6 Things to Check Before Hitting the Start Button

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2014 Aprilia RSV4 Factory

Motorcyclists by nature are diligent preppers. Well, the good ones are. Nothing screams “Squid!” louder than showing up for a group ride with an empty fuel tank, or complaining about unexpected weather halfway through the journey. Most of us thrive on the prep, the details of getting ready to ride. The standard checklist is pretty basic: fuel, tire pressure, et al. But there’s more to motorcycling than MPG and PSI. Before throwing your leg over the seat and flicking the start button, here are some details beyond the obvious to check before you fire up the bike.

Motorcycle Cargo
Photo Credit: Let Ideas Compete

1. Your Cargo
Not that I’ve ever ridden away with my pockets unzipped, my backpack open, or my bungees unbungeed, or my saddlebag lid open, or …

Who am I kidding? We’ve all done it, and it’s just as likely we’ve all seen a fellow motorcyclist zipping down the road without a care in the world, his saddlebag or backpack flap open or cargo net waving wildly in the wind behind him. I can count on one hand (thankfully) the amount of times a driver has pulled next to me and pointed frantically at my saddlebag, motioning excitedly that something had flown out of its gaping mouth.

Ever notice when you’re taxiing before takeoff in an airplane, and the flight attendant says something over the P.A. about a “cross-check”? I’m not sure what a cross-check is in flight attendant parlance — but it always crosses my mind just before I ride, and to me it means, “take this one last opportunity to make sure everything’s battened down.”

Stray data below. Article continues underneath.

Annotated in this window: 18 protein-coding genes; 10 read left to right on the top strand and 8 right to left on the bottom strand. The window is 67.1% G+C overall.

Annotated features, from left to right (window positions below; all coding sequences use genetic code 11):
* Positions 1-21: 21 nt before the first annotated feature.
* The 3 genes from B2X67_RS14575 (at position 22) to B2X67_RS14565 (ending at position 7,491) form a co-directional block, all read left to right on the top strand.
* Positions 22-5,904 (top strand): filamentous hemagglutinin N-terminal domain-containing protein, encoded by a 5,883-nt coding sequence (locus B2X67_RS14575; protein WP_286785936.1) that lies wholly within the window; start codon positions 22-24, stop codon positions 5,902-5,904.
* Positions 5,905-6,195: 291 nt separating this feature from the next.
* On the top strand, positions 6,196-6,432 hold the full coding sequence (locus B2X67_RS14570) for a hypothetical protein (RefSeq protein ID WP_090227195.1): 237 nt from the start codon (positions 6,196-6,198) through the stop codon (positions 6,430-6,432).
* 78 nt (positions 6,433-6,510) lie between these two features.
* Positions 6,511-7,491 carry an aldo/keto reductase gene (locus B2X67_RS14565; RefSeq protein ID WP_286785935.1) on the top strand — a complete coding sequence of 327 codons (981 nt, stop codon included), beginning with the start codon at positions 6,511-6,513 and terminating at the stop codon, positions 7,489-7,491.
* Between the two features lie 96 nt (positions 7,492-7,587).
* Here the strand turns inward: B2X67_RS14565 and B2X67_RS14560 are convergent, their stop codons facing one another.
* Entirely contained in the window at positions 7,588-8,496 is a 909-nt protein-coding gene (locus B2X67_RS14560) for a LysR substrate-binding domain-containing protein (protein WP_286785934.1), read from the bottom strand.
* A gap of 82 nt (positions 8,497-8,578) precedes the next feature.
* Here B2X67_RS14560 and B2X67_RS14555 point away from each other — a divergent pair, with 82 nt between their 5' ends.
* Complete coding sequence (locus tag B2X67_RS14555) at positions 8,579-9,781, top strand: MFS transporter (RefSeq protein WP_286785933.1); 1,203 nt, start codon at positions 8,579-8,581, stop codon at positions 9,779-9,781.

Motorcycle Weather
Photo Credit: El Otro Jubilo

2. The Forecast
Not the weather where you are or even at your destination, necessarily — but in all the areas you’ll ride through on the way. This is particularly important for summertime riders in places where late-day thunderstorms are a force with which to be reckoned.

But, even here in the vast and varied Golden State of California, it’s key. When I ride to visit my cousin, for example, I motor away from the temperate climes of what they call the “Los Angeles Basin,” where it’s 75 and sunny year-round (okay, sometimes it’s 85 and sunny), to the High Desert, where it can be much hotter in the summer and much cooler in the winter. It’s always windy, though, and without fail I get sandblasted by crosswinds for the last hundred miles.